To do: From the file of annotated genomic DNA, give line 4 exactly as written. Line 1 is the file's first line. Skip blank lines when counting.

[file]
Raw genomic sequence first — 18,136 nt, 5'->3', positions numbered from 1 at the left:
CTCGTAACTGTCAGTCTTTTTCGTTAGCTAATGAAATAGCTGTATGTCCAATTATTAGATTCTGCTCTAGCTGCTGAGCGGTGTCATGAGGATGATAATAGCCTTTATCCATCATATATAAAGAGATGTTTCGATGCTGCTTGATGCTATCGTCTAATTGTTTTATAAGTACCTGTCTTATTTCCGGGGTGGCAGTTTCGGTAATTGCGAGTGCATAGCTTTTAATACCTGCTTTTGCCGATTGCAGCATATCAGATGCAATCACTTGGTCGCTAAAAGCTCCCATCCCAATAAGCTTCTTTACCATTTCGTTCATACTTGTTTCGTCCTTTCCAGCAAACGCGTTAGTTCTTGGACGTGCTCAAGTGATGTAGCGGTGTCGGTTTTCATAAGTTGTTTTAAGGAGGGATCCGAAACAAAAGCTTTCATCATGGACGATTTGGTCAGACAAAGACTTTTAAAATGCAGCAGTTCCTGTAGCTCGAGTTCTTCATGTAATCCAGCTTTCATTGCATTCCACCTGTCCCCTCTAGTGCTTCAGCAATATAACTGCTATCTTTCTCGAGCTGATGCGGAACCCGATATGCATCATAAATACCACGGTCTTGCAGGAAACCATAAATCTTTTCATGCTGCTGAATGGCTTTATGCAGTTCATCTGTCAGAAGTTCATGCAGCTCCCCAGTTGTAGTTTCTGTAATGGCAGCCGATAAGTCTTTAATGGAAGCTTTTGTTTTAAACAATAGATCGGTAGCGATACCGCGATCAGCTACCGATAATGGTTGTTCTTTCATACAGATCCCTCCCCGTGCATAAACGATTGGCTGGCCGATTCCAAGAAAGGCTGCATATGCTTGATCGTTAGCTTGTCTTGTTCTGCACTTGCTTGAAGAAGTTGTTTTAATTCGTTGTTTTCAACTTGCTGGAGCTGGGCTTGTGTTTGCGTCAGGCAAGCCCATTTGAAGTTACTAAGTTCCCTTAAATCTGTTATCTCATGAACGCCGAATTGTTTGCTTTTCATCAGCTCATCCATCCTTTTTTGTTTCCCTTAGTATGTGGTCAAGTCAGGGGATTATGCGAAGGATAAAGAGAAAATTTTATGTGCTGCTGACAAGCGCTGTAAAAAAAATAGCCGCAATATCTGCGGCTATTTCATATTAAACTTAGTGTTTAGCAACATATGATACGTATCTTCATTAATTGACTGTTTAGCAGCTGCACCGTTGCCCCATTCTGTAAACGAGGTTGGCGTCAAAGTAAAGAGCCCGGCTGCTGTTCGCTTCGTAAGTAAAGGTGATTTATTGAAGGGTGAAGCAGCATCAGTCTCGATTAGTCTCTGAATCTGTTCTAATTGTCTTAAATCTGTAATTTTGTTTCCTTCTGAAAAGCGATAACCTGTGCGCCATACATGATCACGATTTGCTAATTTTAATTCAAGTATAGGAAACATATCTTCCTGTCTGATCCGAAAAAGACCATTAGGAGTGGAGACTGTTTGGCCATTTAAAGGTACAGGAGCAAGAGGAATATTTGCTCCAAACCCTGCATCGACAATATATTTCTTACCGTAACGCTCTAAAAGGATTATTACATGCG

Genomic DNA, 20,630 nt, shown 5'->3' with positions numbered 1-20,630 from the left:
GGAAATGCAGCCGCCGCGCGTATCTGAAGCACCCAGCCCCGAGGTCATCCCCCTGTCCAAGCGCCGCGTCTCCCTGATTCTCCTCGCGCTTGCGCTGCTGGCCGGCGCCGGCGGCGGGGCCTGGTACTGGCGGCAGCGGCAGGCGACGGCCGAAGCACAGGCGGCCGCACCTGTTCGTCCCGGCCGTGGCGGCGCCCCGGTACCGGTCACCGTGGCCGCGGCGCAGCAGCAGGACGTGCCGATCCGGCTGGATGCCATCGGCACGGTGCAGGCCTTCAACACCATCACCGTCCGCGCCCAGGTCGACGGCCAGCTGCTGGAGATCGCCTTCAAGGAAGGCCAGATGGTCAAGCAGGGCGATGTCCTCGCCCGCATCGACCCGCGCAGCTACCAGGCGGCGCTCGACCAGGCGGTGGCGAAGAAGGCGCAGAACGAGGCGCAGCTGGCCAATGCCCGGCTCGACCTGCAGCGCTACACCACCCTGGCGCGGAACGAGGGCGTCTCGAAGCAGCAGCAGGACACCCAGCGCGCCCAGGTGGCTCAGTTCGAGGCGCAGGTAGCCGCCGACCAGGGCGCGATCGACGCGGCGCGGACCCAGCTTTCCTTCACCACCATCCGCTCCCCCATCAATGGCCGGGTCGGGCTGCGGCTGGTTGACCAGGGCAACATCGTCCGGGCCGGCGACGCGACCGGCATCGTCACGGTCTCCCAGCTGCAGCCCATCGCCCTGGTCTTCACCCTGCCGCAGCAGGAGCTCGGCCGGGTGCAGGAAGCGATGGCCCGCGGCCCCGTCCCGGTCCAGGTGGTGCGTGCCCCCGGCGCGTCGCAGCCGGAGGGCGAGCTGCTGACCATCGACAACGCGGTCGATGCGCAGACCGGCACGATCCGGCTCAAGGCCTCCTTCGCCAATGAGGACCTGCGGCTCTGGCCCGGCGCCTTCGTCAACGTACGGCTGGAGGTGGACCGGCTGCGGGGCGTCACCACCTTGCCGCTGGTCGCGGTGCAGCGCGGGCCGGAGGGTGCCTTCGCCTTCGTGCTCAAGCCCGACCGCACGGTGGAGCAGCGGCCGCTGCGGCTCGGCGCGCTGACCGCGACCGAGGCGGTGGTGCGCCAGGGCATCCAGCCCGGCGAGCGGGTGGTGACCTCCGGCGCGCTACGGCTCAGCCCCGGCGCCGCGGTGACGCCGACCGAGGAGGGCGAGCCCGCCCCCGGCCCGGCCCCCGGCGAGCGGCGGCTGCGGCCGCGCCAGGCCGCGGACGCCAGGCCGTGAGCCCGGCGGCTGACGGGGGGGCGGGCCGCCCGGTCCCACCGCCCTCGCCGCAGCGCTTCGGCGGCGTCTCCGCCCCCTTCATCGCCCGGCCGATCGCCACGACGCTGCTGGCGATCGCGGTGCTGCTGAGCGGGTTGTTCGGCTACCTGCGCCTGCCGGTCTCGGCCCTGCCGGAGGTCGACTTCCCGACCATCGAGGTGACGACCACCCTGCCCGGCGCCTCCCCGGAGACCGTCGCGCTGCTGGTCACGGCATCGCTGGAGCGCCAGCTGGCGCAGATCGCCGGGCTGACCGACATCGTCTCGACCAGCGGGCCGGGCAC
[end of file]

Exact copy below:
GGAAATGCAGCCGCCGCGCGTATCTGAAGCACCCAGCCCCGAGGTCATCCCCCTGTCCAAGCGCCGCGTCTCCCTGATTCTCCTCGCGCTTGCGCTGCTGGCCGGCGCCGGCGGCGGGGCCTGGTACTGGCGGCAGCGGCAGGCGACGGCCGAAGCACAGGCGGCCGCACCTGTTCGTCCCGGCCGTGGCGGCGCCCCGGTACCGGTCACCGTGGCCGCGGCGCAGCAGCAGGACGTGCCGATCCGGCTGGATGCCATCGGCACGGTGCAGGCCTTCAACACCATCACCGTCCGCGCCCAGGTCGACGGCCAGCTGCTGGAGATCGCCTTCAAGGAAGGCCAGATGGTCAAGCAGGGCGATGTCCTCGCCCGCATCGACCCGCGCAGCTACCAGGCGGCGCTCGACCAGGCGGTGGCGAAGAAGGCGCAGAACGAGGCGCAGCTGGCCAATGCCCGGCTCGACCTGCAGCGCTACACCACCCTGGCGCGGAACGAGGGCGTCTCGAAGCAGCAGCAGGACACCCAGCGCGCCCAGGTGGCTCAGTTCGAGGCGCAGGTAGCCGCCGACCAGGGCGCGATCGACGCGGCGCGGACCCAGCTTTCCTTCACCACCATCCGCTCCCCCATCAATGGCCGGGTCGGGCTGCGGCTGGTTGACCAGGGCAACATCGTCCGGGCCGGCGACGCGACCGGCATCGTCACGGTCTCCCAGCTGCAGCCCATCGCCCTGGTCTTCACCCTGCCGCAGCAGGAGCTCGGCCGGGTGCAGGAAGCGATGGCCCGCGGCCCCGTCCCGGTCCAGGTGGTGCGTGCCCCCGGCGCGTCGCAGCCGGAGGGCGAGCTGCTGACCATCGACAACGCGGTCGATGCGCAGACCGGCACGATCCGGCTCAAGGCCTCCTTCGCCAATGAGGACCTGCGGCTCTGGCCCGGCGCCTTCGTCAACGTACGGCTGGAGGTGGACCGGCTGCGGGGCGTCACCACCTTGCCGCTGGTCGCGGTGCAGCGCGGGCCGGAGGGTGCCTTCGCCTTCGTGCTCAAGCCCGACCGCACGGTGGAGCAGCGGCCGCTGCGGCTCGGCGCGCTGACCGCGACCGAGGCGGTGGTGCGCCAGGGCATCCAGCCCGGCGAGCGGGTGGTGACCTCCGGCGCGCTACGGCTCAGCCCCGGCGCCGCGGTGACGCCGACCGAGGAGGGCGAGCCCGCCCCCGGCCCGGCCCCCGGCGAGCGGCGGCTGCGGCCGCGCCAGGCCGCGGACGCCAGGCCGTGAGCCCGGCGGCTGACGGGGGGGCGGGCCGCCCGGTCCCACCGCCCTCGCCGCAGCGCTTCGGCGGCGTCTCCGCCCCCTTCATCGCCCGGCCGATCGCCACGACGCTGCTGGCGATCGCGGTGCTGCTGAGCGGGTTGTTCGGCTACCTGCGCCTGCCGGTCTCGGCCCTGCCGGAGGTCGACTTCCCGACCATCGAGGTGACGACCACCCTGCCCGGCGCCTCCCCGGAGACCGTCGCGCTGCTGGTCACGGCATCGCTGGAGCGCCAGCTGGCGCAGATCGCCGGGCTGACCGACATCGTCTCGACCAGCGGGCCGGGCAC